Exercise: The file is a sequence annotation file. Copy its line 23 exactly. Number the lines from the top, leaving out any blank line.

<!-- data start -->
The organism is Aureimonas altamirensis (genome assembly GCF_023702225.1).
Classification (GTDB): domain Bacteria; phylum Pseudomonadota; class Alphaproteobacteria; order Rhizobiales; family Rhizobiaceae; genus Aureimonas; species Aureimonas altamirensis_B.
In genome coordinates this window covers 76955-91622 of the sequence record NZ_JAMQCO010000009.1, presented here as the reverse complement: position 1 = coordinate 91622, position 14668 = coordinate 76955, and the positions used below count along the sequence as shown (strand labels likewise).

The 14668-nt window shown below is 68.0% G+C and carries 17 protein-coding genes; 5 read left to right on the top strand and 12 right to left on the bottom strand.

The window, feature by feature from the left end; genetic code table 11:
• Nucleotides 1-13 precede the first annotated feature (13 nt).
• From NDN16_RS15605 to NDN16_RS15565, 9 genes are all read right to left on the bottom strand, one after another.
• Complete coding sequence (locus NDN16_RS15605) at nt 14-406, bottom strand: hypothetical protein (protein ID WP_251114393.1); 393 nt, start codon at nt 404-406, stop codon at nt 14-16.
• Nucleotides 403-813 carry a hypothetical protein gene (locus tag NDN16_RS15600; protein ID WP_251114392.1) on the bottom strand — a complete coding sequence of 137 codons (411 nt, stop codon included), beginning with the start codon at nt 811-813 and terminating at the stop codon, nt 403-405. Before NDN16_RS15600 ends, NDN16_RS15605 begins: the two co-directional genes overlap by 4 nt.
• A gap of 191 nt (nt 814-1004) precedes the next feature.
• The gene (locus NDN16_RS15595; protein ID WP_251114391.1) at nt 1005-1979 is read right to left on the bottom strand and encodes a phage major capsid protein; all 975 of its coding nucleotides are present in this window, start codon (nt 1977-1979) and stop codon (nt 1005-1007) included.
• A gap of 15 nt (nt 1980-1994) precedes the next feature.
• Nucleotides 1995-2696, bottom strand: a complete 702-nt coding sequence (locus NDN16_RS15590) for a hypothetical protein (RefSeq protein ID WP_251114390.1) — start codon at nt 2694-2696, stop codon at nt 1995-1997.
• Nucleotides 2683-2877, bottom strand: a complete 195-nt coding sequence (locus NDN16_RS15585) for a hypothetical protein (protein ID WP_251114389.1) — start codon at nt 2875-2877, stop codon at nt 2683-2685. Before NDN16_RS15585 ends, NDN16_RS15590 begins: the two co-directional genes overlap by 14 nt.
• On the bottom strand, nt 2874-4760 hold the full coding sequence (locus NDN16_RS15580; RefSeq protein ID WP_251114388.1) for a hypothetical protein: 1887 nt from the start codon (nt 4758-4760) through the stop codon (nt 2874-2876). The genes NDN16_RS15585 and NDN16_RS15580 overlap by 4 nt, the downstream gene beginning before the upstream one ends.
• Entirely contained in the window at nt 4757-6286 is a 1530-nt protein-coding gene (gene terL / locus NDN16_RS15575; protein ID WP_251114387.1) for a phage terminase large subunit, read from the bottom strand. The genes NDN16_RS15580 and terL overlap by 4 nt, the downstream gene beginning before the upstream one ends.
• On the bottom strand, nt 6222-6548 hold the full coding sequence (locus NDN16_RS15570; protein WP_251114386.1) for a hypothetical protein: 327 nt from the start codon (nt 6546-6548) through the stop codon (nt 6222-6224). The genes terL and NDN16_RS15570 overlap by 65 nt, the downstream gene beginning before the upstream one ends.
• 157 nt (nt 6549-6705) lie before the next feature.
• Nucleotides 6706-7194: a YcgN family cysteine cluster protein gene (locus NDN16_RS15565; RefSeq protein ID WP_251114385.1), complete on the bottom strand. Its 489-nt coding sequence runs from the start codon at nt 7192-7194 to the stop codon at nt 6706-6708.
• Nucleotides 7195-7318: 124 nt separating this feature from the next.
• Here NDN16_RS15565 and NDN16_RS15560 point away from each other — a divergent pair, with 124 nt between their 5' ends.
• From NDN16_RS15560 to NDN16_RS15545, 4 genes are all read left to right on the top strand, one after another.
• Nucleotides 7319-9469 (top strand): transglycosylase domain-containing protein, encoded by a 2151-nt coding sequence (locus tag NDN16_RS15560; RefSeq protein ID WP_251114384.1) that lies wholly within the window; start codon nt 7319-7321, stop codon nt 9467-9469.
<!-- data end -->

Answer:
• Nucleotides 7319-9469 (top strand): transglycosylase domain-containing protein, encoded by a 2151-nt coding sequence (locus tag NDN16_RS15560; RefSeq protein ID WP_251114384.1) that lies wholly within the window; start codon nt 7319-7321, stop codon nt 9467-9469.